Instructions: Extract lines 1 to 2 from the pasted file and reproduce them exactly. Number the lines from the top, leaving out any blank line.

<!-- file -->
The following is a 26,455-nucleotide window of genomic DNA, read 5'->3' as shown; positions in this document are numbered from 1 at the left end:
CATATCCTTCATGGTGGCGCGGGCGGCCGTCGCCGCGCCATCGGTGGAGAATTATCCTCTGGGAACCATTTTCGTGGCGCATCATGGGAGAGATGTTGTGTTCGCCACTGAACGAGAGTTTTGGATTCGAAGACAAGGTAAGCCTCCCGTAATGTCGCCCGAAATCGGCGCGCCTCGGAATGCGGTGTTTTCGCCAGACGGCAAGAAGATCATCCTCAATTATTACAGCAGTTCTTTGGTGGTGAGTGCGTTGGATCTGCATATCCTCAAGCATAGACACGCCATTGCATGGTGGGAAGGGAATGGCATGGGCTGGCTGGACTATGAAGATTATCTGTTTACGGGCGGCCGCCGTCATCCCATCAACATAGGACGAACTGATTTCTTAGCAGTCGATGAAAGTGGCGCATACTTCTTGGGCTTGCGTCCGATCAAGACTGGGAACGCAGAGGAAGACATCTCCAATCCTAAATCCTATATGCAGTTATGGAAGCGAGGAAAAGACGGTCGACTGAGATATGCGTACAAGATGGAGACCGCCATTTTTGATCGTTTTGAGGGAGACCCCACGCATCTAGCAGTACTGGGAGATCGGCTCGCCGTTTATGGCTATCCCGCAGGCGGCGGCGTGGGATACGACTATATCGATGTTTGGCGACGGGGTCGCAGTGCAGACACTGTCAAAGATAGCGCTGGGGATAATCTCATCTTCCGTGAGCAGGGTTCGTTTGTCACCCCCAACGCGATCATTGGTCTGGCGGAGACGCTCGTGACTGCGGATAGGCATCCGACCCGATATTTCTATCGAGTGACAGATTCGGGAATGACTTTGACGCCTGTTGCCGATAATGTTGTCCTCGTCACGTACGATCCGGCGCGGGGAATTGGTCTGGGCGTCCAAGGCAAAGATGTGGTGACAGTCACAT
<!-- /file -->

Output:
The following is a 26,455-nucleotide window of genomic DNA, read 5'->3' as shown; positions in this document are numbered from 1 at the left end:
CATATCCTTCATGGTGGCGCGGGCGGCCGTCGCCGCGCCATCGGTGGAGAATTATCCTCTGGGAACCATTTTCGTGGCGCATCATGGGAGAGATGTTGTGTTCGCCACTGAACGAGAGTTTTGGATTCGAAGACAAGGTAAGCCTCCCGTAATGTCGCCCGAAATCGGCGCGCCTCGGAATGCGGTGTTTTCGCCAGACGGCAAGAAGATCATCCTCAATTATTACAGCAGTTCTTTGGTGGTGAGTGCGTTGGATCTGCATATCCTCAAGCATAGACACGCCATTGCATGGTGGGAAGGGAATGGCATGGGCTGGCTGGACTATGAAGATTATCTGTTTACGGGCGGCCGCCGTCATCCCATCAACATAGGACGAACTGATTTCTTAGCAGTCGATGAAAGTGGCGCATACTTCTTGGGCTTGCGTCCGATCAAGACTGGGAACGCAGAGGAAGACATCTCCAATCCTAAATCCTATATGCAGTTATGGAAGCGAGGAAAAGACGGTCGACTGAGATATGCGTACAAGATGGAGACCGCCATTTTTGATCGTTTTGAGGGAGACCCCACGCATCTAGCAGTACTGGGAGATCGGCTCGCCGTTTATGGCTATCCCGCAGGCGGCGGCGTGGGATACGACTATATCGATGTTTGGCGACGGGGTCGCAGTGCAGACACTGTCAAAGATAGCGCTGGGGATAATCTCATCTTCCGTGAGCAGGGTTCGTTTGTCACCCCCAACGCGATCATTGGTCTGGCGGAGACGCTCGTGACTGCGGATAGGCATCCGACCCGATATTTCTATCGAGTGACAGATTCGGGAATGACTTTGACGCCTGTTGCCGATAATGTTGTCCTCGTCACGTACGATCCGGCGCGGGGAATTGGTCTGGGCGTCCAAGGCAAAGATGTGGTGACAGTCACAT